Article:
“If I hadn’t taken the training,” Suleiman told us, “I wouldn’t have had the motivation or the ability to try and start an initiative dealing with the forest fires. I got to learn about my rights and duties. I was given a framework for my thoughts and identity.”

Suleiman wanted to come up with a proposal which could tackle the crisis faced by ‘the lungs of Jordan’. His first draft, says WFD’s Country Representative Ruba Fraihat, was very strong, but it was improved by the additional support she provided in helping him focus on its key stakeholders.

Just 27 years old at the time, Suleiman risked rejection on the grounds of his age. In Jordan, young people are usually expected to defer to their elders and challenging this approach risks encountering outright hostility. “Once when I was speaking at a symposium,” Suleiman remembers, “a tribal leader challenged me, saying; ‘who are you to say you know all the answers?’” The Arabic word for ‘old’ – kabeer – is the same as that used for ‘big’ or ‘important’. Suleiman’s message to young people in Jordan is that “you don’t need to be kabeer to be kabeer”. It was never guaranteed that Suleiman’s proposal, which sought to engage a wide range of stakeholders, would get the green light.

Fadi Huwarat; Suleiman Al-Qudah; Roqaya Al-Orood

In the event, it was exactly what Mr Huwarat needed. He had recognised that engaging with the young people responsible for many of the forest violations needed a youthful initiative. So ‘Rabaty’ – ‘My Forest’ – received approval in October 2014 and support. “The violations of the forest were giving me a pain in my heart,” Mr Huwarat says. “I chose ‘My Forest’ because the subject was very important; this was about reinvigorating the forests, not just cleaning them. It was innovative. And it engaged all parts of society, including a very important component of the community, women and young girls.”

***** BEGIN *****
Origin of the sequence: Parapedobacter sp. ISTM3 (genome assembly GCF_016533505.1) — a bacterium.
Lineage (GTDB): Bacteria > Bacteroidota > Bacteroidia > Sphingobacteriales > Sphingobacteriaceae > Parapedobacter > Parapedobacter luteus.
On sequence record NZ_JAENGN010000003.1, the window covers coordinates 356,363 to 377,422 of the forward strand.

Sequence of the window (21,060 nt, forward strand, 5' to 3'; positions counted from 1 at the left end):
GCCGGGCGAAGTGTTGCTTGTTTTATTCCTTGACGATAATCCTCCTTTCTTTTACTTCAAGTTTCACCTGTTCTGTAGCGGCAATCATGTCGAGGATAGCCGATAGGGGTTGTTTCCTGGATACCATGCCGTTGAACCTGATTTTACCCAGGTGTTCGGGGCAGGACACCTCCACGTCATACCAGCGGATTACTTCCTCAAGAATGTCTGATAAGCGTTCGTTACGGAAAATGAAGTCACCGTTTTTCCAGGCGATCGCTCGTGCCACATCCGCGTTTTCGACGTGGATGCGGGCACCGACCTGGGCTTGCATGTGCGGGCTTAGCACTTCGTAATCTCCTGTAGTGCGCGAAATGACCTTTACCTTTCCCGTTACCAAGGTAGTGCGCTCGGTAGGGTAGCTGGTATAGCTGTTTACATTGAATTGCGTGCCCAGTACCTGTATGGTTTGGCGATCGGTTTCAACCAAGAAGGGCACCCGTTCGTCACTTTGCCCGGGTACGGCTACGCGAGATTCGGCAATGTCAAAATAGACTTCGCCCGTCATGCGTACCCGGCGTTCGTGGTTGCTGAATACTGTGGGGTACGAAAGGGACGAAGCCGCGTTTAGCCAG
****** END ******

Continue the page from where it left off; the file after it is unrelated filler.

The 45-day programme, which began in earnest in January 2015, saw the distribution of products, attendance at workshop events and a re-planting initiative. Suleiman’s was a comprehensive effort to reduce the number of forest fires. Both Christian priests and Muslim imams were engaged and spread the need for restraint. The programme saw academic groups highlight the environmental damage caused by the fires: citizen awareness about birds leaving the area, plant extinction and the shrinking forest’s falling oxygen production levels was raised. The programme’s supporters pushed for stronger punishments for forest violators, which led to a change in Article 43 of the region’s forestry by-laws.

“Ajloun represents a model of co-existence between Christians and Muslims,” Mr Huwarat adds. Suleiman, he says, helped strengthen those bonds. He did so in a “tactful way” which engaged the views of elders in the local communities the project was helping.

The programme achieved a tangible result. In the year before the programme, there were about 70 forest fires which were thought to have started deliberately. In the following 12 months, that number fell to about 30.

But there were many social benefits, too. In April 2015, Roqaya obtained permission to appropriate 6,000 square metres of land as an investment with her Loyalty Foundation. School students from all groups of society participated in her work. “The experience of ‘My Forest’ was the most important and effective so far,” she says. “I learned from Suleiman about the effectiveness of carrying out partnerships with local institutions and uniting the community as a whole. We had renovated and rehabilitated a whole new forest, with a new immigration system added for the seedlings too. When you are successful, you want to repeat it in other areas too.”